The Time A Hungover Player Led His Team To Win The Super Bowl

The NFL has a rather… we’ll call it quirky past. For example, did you know that the billion-dollar league didn’t pay a cent in taxes until well into the 21st century? According to SB Nation, the league finally gave up its tax-exempt status in 2015, after over 70 years of being on the books as a “nonprofit.” Yes, quite a bit has changed in the NFL over the decades. For example, as journalist Bryan Armen Graham tweeted in 2014, players at the first Super Bowl were photographed chugging Fresca and smoking cigs like a bunch of cool kids. In the 90s, for the Dallas Cowboys, at least, it was cocaine, weed, and women in excessive amounts, as The Guardian remembered in 2009.

These days, football’s drug of choice seems to be human growth hormone, or HGH. Bleacher Report looked into allegations of HGH use in 2015, finding that an estimated 10 to 40 percent of the league’s players used the performance enhancing drugs. “Steroids aren’t the problem,” said an unnamed veteran player. “HGH is the big problem. For the past four or five years, the league has been almost overrun by HGH. … The new testing procedures aren’t catching anyone, because players know there is almost no way to get caught.” Funnily enough, though, one player in the very first Super Bowl would become the stuff of legend under the influence of a drug that does more to enhance performance on the karaoke stage, rather than the football field.

Max McGee never even expected to play in the first Super Bowl

Max McGee has gone down in football history as the guy who led his team to Super Bowl victory with a serious hangover. McGee, a backup wide receiver, had only caught four passes the entire regular season, and wasn’t expecting to get up off the bench until it was time to woohoo or boohoo. Maybe the allure of sunny Los Angeles in January, rather than the frigid hometown of his team, was too much for the 11-year veteran. He decided to break curfew and stay out all night drinking with a pair of flight attendants he’d met in the hotel bar the night before the game.

He passed the team’s much more disciplined quarterback, Bart Starr, in the hotel lobby as he tramped back to his room for a quick bit of shuteye at 6:30 a.m. First string wideout Boyd Dowler told Sports Illustrated that before the game, the party animal told him, “Whatever you do, don’t go down today… I was out all night and I had a few more drinks than I should have and I didn’t get much sleep. So just don’t go down.” But Dowler had already been playing with a bum shoulder, and he did go down on the third play of the game. Legendary coach Vince Lombardi then had to tap the guy who never expected play a single down of that first Super Bowl against the Kansas City Chiefs.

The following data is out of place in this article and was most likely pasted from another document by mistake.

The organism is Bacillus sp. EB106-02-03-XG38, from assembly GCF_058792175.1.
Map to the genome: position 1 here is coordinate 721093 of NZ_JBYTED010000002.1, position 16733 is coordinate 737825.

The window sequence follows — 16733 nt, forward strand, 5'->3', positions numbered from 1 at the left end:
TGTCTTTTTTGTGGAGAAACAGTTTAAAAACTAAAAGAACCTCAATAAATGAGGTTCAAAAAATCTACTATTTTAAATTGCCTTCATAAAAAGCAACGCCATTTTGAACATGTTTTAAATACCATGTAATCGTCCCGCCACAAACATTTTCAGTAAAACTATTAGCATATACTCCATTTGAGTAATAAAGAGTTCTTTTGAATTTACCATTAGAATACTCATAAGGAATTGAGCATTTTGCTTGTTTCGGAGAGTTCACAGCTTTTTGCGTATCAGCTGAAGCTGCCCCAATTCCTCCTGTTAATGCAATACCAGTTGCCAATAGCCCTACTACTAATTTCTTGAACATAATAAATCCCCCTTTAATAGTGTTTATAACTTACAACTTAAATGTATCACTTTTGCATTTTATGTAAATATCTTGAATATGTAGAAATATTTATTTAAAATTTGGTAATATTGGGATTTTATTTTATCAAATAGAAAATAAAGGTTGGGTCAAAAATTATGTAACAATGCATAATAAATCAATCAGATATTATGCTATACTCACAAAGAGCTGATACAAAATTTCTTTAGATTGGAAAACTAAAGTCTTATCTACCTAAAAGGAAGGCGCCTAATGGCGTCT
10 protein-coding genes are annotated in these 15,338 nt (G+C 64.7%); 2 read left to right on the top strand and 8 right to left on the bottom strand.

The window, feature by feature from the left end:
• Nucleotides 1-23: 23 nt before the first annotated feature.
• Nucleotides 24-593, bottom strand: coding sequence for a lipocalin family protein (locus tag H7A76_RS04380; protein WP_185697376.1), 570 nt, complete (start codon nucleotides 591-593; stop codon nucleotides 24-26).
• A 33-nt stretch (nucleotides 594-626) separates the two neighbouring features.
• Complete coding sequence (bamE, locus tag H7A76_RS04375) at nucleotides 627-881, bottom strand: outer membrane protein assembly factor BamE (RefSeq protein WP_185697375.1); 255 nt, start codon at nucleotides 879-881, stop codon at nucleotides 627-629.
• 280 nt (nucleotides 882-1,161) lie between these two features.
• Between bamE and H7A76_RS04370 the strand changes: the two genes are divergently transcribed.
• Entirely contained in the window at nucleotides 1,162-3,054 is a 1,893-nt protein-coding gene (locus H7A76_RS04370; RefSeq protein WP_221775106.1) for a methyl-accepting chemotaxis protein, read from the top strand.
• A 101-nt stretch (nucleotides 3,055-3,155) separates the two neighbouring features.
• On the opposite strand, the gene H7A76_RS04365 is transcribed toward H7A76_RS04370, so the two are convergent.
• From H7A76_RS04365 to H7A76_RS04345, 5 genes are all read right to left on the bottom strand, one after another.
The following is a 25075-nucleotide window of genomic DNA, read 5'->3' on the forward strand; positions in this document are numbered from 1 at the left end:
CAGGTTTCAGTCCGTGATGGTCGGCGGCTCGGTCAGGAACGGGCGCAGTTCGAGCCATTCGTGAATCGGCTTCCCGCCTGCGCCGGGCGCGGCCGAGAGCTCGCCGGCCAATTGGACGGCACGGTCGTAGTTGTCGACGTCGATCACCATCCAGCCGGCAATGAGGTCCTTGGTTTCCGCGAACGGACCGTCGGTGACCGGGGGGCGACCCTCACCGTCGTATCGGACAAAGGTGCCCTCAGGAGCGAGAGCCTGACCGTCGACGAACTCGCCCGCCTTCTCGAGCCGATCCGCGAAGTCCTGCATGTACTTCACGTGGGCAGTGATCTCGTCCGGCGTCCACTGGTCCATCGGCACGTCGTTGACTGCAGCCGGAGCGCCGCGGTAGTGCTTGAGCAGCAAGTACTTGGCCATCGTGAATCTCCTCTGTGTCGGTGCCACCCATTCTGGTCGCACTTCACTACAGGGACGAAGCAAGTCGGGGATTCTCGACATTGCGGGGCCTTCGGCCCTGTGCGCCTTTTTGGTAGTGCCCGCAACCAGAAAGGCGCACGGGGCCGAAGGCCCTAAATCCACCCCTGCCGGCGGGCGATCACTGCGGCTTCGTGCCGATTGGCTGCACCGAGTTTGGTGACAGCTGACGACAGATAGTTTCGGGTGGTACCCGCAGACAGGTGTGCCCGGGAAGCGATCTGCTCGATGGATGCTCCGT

Max McGee was clutch, even — or especially — when he was running on fumes

“Max would make big plays,” former teammate Jerry Kramer told SI. “He might drop a no-account pass, but he would catch the big ones. Vince loved him for that.” Former Green Bay running back Paul Hornung called McGee “one of the most talented natural athletes we had.” Quarterback Zeke Bratkowski, who joined the Packers as Starr’s backup in 1964, said that McGee was “instinctive and… had tremendous confidence in his ability… He could read a blitz like a quarterback.”

So even though his hangover made him prefer to have sat the whole game out, McGee stepped up and came through in a big way. He scored the first ever Super Bowl touchdown, then caught six more passes for a total of 138 yards that game. One of those passes was also a touchdown. The Packers went on to beat the Chiefs 35 to 10, going down as the first Super Bowl champs in history. As SI noted, McGee’s performance on the field that day wasn’t only impressive at the time, when the game was much more ground-based than the high-flying passing spectacle it is today. He ended up “just barely missing the list of the top-10 receiving performances in the history of the big game.” McGee’s reputation followed him until his death by an unfortunate fall at the age of 75 in 2007, when The New York Times remembered him as “the free-spirited Green Bay Packers receiver.”

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